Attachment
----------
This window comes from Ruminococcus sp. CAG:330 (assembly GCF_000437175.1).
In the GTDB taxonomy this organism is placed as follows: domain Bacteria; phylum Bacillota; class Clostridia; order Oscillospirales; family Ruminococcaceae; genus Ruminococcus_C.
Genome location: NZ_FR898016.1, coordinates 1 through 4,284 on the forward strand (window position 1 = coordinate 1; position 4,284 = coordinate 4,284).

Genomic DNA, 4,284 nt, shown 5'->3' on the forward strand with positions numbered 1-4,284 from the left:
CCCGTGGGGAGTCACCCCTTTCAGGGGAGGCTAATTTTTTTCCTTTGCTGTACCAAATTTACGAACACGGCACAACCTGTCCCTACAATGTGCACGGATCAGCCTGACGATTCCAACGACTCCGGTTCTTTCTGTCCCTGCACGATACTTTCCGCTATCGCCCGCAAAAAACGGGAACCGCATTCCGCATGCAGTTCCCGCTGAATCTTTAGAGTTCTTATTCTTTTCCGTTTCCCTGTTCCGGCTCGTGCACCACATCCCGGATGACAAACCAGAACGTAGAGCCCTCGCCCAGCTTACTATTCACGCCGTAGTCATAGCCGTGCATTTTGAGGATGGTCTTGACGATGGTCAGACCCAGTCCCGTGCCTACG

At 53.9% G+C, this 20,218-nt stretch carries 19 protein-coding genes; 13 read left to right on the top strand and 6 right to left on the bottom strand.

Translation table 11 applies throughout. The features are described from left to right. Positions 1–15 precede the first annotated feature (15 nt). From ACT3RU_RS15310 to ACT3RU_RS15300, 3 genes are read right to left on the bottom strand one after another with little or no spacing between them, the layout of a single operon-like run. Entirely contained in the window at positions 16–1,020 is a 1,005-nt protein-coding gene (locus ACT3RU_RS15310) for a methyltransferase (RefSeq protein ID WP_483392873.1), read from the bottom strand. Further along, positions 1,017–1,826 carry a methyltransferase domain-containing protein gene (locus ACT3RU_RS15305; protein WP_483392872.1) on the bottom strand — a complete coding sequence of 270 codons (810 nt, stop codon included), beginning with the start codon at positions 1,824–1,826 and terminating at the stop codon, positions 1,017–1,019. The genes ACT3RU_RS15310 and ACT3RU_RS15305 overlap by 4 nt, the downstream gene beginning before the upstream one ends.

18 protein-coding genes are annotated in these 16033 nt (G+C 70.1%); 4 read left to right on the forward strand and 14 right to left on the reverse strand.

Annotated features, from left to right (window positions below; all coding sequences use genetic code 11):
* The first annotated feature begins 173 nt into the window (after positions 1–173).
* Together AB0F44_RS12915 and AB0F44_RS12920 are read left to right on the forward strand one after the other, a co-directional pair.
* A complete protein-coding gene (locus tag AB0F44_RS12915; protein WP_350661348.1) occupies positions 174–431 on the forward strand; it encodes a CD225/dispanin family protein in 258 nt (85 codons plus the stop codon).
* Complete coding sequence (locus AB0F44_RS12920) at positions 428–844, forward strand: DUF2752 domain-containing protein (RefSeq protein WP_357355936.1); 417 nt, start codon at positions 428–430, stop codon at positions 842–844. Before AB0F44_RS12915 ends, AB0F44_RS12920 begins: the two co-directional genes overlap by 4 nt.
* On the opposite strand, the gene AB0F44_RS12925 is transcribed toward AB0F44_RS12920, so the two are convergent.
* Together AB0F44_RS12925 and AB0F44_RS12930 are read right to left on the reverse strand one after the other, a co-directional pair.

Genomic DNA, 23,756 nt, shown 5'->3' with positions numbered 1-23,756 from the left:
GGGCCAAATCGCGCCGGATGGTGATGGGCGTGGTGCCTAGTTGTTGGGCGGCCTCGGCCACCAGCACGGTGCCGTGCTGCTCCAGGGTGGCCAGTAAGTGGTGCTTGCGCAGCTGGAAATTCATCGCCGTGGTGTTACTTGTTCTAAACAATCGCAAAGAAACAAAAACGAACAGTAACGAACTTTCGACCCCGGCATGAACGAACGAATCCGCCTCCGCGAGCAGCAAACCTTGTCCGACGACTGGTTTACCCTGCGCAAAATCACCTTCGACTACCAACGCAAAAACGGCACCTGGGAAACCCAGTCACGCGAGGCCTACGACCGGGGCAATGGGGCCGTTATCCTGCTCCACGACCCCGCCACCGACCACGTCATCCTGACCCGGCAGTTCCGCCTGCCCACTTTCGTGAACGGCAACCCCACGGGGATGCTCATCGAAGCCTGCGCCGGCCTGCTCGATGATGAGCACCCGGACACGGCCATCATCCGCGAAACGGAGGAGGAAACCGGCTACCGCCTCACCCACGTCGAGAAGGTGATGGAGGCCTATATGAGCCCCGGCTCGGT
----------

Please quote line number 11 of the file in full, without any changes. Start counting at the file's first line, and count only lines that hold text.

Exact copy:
* Together AB0F44_RS12915 and AB0F44_RS12920 are read left to right on the forward strand one after the other, a co-directional pair.